(3) If the parish succeeds in firmly rooting itself in the heart of the community’s daily lives, it will become a place for overcoming loneliness, and will affect the lives of many. “It is a community of communities, a sanctuary where the thirsty come to drink in the midst of their journey, and a centre of constant missionary outreach.” 
The Diocese has therefore decided to adopt “parish renewal” as the pastoral theme for the coming year. On the basis of the above Instruction, the Diocese will face the challenges of the contemporary era and reflect on how the Church can more effectively fulfil its evangelising mission and service. First and foremost, in what concerns the priests, this document will become their blueprint, and will be discussed in depth in the 2021 Study Camp to enable them to plan the pastoral direction of the Diocese for the coming three years. Concurrently, I also invite all Diocesan Bureaux and members of the parish councils to seriously study this issue. I sincerely hope that with their concerted effort, they will be able to identify a new model to justify the existence of the parish as well as embrace the spirit of co-responsibility.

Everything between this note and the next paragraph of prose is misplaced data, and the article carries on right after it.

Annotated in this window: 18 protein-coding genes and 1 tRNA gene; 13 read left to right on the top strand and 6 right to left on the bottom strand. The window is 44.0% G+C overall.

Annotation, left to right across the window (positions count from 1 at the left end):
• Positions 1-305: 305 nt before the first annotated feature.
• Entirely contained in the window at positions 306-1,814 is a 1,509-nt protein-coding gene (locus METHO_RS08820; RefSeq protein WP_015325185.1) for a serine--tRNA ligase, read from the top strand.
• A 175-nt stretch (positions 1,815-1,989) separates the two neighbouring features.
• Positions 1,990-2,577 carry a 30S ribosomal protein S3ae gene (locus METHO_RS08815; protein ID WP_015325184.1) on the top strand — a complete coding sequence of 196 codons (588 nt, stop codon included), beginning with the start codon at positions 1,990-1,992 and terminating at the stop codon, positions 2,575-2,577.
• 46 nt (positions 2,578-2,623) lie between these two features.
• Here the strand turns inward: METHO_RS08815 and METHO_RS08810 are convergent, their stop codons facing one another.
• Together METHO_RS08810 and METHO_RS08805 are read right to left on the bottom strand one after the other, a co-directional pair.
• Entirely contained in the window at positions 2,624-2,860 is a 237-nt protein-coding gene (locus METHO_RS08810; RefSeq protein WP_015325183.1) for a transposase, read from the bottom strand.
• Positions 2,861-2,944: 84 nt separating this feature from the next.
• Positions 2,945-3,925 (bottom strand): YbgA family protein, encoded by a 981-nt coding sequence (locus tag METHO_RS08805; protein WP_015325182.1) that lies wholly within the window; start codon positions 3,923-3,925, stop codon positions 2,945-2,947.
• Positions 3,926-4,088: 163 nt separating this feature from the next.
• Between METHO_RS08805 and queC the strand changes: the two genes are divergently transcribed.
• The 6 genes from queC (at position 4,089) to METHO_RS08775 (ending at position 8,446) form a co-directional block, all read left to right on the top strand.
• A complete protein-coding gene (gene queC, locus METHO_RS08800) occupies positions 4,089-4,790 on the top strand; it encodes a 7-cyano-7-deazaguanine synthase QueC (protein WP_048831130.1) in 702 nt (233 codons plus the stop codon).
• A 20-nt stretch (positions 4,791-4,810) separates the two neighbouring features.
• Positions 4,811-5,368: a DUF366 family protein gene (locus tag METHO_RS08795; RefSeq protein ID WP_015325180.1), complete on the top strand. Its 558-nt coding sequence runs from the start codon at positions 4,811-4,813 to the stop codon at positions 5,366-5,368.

Finally, may I take this opportunity to appeal to all the faithful, that even though you may not be able to take part in the liturgy and pastoral activities of the parish, particularly amid the Covid-19 pandemic, to make every effort to get the parish deeply rooted in your daily life through mutual care and concern for one another.
Let us prepare and equip ourselves to welcome our Lord Jesus Christ! May God bless you and all your loved ones, this coming Advent and always!
+ John Cardinal Tong
Apostolic Administrator of Hong Kong
The Solemn Feast of Christ the King
22 November 2020